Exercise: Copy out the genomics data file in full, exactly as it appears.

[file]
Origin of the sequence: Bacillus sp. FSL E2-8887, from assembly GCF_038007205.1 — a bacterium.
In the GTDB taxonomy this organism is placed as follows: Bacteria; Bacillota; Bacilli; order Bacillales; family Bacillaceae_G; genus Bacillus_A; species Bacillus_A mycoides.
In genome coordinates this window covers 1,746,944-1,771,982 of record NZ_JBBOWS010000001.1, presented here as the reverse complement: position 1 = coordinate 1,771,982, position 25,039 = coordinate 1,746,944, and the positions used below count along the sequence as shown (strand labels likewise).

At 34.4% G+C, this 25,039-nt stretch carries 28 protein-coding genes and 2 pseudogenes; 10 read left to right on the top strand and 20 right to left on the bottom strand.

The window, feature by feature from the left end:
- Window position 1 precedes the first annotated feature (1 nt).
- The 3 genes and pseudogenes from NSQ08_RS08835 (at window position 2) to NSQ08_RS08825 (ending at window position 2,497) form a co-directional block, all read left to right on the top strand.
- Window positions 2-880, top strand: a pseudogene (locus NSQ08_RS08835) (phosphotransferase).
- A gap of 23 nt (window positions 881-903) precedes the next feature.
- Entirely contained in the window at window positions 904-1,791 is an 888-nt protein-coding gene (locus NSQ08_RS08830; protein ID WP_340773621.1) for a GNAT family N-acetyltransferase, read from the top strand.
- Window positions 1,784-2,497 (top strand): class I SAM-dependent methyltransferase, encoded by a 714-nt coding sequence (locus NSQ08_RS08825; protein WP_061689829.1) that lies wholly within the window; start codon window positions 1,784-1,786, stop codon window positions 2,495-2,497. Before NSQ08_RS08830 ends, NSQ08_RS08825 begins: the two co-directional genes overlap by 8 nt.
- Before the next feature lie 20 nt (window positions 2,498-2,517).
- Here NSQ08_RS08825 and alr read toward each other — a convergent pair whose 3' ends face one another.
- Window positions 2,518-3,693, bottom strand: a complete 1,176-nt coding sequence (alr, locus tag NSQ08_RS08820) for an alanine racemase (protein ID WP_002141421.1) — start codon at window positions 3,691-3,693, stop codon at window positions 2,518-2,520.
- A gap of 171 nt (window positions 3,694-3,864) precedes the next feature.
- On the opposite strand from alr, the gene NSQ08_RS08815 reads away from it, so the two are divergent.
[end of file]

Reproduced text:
Origin of the sequence: Bacillus sp. FSL E2-8887, from assembly GCF_038007205.1 — a bacterium.
In the GTDB taxonomy this organism is placed as follows: Bacteria; Bacillota; Bacilli; order Bacillales; family Bacillaceae_G; genus Bacillus_A; species Bacillus_A mycoides.
In genome coordinates this window covers 1,746,944-1,771,982 of record NZ_JBBOWS010000001.1, presented here as the reverse complement: position 1 = coordinate 1,771,982, position 25,039 = coordinate 1,746,944, and the positions used below count along the sequence as shown (strand labels likewise).

At 34.4% G+C, this 25,039-nt stretch carries 28 protein-coding genes and 2 pseudogenes; 10 read left to right on the top strand and 20 right to left on the bottom strand.

The window, feature by feature from the left end:
- Window position 1 precedes the first annotated feature (1 nt).
- The 3 genes and pseudogenes from NSQ08_RS08835 (at window position 2) to NSQ08_RS08825 (ending at window position 2,497) form a co-directional block, all read left to right on the top strand.
- Window positions 2-880, top strand: a pseudogene (locus NSQ08_RS08835) (phosphotransferase).
- A gap of 23 nt (window positions 881-903) precedes the next feature.
- Entirely contained in the window at window positions 904-1,791 is an 888-nt protein-coding gene (locus NSQ08_RS08830; protein ID WP_340773621.1) for a GNAT family N-acetyltransferase, read from the top strand.
- Window positions 1,784-2,497 (top strand): class I SAM-dependent methyltransferase, encoded by a 714-nt coding sequence (locus NSQ08_RS08825; protein WP_061689829.1) that lies wholly within the window; start codon window positions 1,784-1,786, stop codon window positions 2,495-2,497. Before NSQ08_RS08830 ends, NSQ08_RS08825 begins: the two co-directional genes overlap by 8 nt.
- Before the next feature lie 20 nt (window positions 2,498-2,517).
- Here NSQ08_RS08825 and alr read toward each other — a convergent pair whose 3' ends face one another.
- Window positions 2,518-3,693, bottom strand: a complete 1,176-nt coding sequence (alr, locus tag NSQ08_RS08820) for an alanine racemase (protein ID WP_002141421.1) — start codon at window positions 3,691-3,693, stop codon at window positions 2,518-2,520.
- A gap of 171 nt (window positions 3,694-3,864) precedes the next feature.
- On the opposite strand from alr, the gene NSQ08_RS08815 reads away from it, so the two are divergent.